He made it through visiting time with no major episodes. Then the service started. We could hear the music playing, but we stayed out in the lobby. Our church music is accompanied by guitars and drums and is usually too loud for him by far, even if we sit in the back. After a minute though, I noticed him bouncing along to the beat. It took some convincing, but I talked him into opening the door and peeking in to see the people on the stage. He apparently decided it wasn’t too loud or scary after all, because he marched us right down to the front row and plopped down. He stood and sat and stood and sat and stared and stared and stared at the female singer on stage. She was his favorite, he later told me. Then, the talking started and he just stood up and pointed to the aisle. It was time to go. We were okay with that. The test run had gone well. He had reluctantly made it through 30 minutes in the lobby and play area, and had enjoyed worship. I did notice that the overstimulation had taken its toll when he opened the door to the lobby and ran straight into an art easel. He got pretty tangled up in that thing, but he wasn’t hurt, just confused. His body was just ready to fly right outta there. Kids on the autism spectrum have a scientifically proven stronger fight or flight response than do neurotypical children. And sensory overload usually triggers it. I was so proud of my boy for containing his urge to fight, and for waiting for an appropriate time to take flight.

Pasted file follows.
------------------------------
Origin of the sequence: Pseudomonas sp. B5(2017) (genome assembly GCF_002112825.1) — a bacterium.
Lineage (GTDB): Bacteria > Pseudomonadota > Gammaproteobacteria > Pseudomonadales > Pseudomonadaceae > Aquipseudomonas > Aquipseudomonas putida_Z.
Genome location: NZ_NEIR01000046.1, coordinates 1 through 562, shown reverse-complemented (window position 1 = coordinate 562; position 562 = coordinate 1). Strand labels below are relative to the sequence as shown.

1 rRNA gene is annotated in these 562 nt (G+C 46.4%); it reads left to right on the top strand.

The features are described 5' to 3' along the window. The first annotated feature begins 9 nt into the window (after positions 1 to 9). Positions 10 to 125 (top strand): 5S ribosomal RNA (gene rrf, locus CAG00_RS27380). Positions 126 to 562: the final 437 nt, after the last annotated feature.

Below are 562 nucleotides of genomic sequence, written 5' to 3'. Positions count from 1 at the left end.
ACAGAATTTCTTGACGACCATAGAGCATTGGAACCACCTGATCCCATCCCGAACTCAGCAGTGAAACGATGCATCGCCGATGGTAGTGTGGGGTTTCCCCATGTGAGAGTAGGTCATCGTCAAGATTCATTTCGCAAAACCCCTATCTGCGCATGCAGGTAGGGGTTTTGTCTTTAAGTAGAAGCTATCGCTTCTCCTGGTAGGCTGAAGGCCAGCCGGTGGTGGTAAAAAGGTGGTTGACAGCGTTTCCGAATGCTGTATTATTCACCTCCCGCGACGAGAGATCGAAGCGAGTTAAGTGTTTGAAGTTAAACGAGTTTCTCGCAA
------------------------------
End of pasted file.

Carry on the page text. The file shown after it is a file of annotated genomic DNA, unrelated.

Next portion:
But the sensory stimulation of the day had just begun! Next up: a lengthy shopping trip at Wal-Mart. Bright, fluorescent lights, crowded aisles filled with too many things to look at, noisy carts and people….and he passed with flying colors. He did so perfectly! It might have helped that, due to Daddy’s broken foot, he was able to be distracted by driving the handicap buggy. We bought him a special treat at the checkout: a Captain America toy camera. That kid loves cameras. And he was so thrilled to know that he had really earned it!

You would think that I wouldn’t push him any farther. You’d be wrong. Next up: a trip to the dollar theater to see Mr. Popper’s Penguins with and Aunt and a few cousins. It usually isn’t crowded there at all. Like maybe 10-20 people per movie. Not today! It was a FULL HOUSE. I have been frequenting this theater for years, and I honestly cannot remember it ever being so crowded. He sat/bounced/stood/wiggled in semi-close proximity to his seat for a good 45 minutes. Then he decided it was time to leave. He does this on so many occasions that we don’t take him to full price movies anymore. Ever. I knew there was no arguing with him. I gave a frustrated shrug to Aunt Sue and waved a silent goodbye to the cousins. I had really been enjoying the movie and was so disappointed to leave. But when we got to the back of the theater, he sat down in the aisle. He wanted to keep watching the movie. He just didn’t want to be right in there with everybody else. So, I sat down in the aisle with him, scooted us to the wall, and we watched the rest of the movie right there. He was so much more comfortable there. And after the movie was over, he could hardly wait to surprise the rest of the family with the news that he had made it through the whole movie~he was so very proud of himself!

You’re thinking, surely, she wouldn’t have added any more to the list of overwhelming sensory stimulation for the day, right? Right? Ok, well, I didn’t, I was just pulling your leg. We went home after that and had a nice, relaxing evening. I think I may have paid for yesterday’s sensory over stimulation today though. I’m not really sure. We just had a kind of rough day with so much more aggression (minor) and disobedience than I’ve seen in a while. Could it be that even though he did so great yesterday, his nerves became raw or something and that’s what made today different? It’s something I will think about more closely the next few times we have a lot of sensory overload in one day and see if a pattern emerges. Perhaps his birthday party Saturday will shed some light.